Date of Award

Spring 2024

Document Type


Degree Name

Doctor of Philosophy (PhD)


Counseling & Human Services



Committee Director

Jeffry Moe

Committee Member

Lauren B. Robins

Committee Member

Brittany G. Suggs

Committee Member

Yonghee Suh


Due to the unique nature of military service compared to civilian professions, military attrition is difficult to predict using methods derived from career development theories, so turnover remains an ongoing concern for the active duty military. For this reason, military attrition, through turnover intention, should be investigated through a novel lens with the intention of capturing an essence of military service which previous methods may have overlooked, namely the holistic construct of perceived wellness. Previous studies have shown how wellness-related factors affect turnover intention, but none has studied the relationship between perceived wellness and turnover intention. The main hypothesis of this study is that perceived wellness predicts turnover intention over and above other, less-holistic factors and demographic variables. Results of a hierarchical logistic regression indicated that perceived wellness subscale scores, but not composite scores, predicted turnover intention over and above Survey of Perceived Organizational Support scores, demographic factors, and turnover beliefs. Results of a Spearman correlation and factorial and one-way MANOVAs revealed that participants who were officers, women, and educated had significantly higher wellness scores, and that higher pay grades, higher number of dependents, longer tenure, and higher age were correlated with higher wellness, although these differences should be interpreted with caution. Results of this study have implications for military wellness and retention efforts, as well as for professional counselors and counselor educators who work with military populations.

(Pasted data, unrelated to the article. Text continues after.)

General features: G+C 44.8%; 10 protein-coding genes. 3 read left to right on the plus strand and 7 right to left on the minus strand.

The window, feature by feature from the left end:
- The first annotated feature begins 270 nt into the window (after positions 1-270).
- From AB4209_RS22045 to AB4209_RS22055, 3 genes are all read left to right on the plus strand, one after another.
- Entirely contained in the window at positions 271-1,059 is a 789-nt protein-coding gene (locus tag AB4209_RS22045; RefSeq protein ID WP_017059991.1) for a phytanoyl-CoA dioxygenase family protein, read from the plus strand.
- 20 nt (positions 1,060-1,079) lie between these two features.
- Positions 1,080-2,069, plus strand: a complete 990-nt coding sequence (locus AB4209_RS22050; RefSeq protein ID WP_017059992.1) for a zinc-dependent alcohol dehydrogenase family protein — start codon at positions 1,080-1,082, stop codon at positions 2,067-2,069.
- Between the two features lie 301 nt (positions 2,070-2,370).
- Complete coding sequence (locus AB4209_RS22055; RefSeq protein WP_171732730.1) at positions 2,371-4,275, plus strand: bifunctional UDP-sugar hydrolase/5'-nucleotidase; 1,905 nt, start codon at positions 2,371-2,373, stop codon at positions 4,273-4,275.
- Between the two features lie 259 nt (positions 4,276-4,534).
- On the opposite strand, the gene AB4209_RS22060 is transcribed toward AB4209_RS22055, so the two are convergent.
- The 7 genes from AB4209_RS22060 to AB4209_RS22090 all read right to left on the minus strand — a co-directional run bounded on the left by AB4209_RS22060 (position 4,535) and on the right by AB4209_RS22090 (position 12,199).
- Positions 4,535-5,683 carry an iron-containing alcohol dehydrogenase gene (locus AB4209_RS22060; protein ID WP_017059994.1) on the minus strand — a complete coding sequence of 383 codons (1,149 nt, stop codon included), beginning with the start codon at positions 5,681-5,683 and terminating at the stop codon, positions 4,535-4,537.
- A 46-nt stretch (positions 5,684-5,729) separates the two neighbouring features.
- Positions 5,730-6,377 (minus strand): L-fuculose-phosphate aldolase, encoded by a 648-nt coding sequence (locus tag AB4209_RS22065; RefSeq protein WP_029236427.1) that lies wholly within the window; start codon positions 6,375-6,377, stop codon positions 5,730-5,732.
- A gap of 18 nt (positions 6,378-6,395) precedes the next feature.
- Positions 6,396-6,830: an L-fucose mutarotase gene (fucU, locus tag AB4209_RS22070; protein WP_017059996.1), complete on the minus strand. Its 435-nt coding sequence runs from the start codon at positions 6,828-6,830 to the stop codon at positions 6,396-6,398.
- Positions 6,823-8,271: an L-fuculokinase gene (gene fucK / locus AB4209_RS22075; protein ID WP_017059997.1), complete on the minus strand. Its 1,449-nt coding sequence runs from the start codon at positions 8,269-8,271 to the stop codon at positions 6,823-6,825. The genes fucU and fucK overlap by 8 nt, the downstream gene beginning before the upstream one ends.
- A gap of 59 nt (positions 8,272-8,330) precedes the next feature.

In Copyright. URI: This Item is protected by copyright and/or related rights. You are free to use this Item in any way that is permitted by the copyright and related rights legislation that applies to your use. For other uses you need to obtain permission from the rights-holder(s).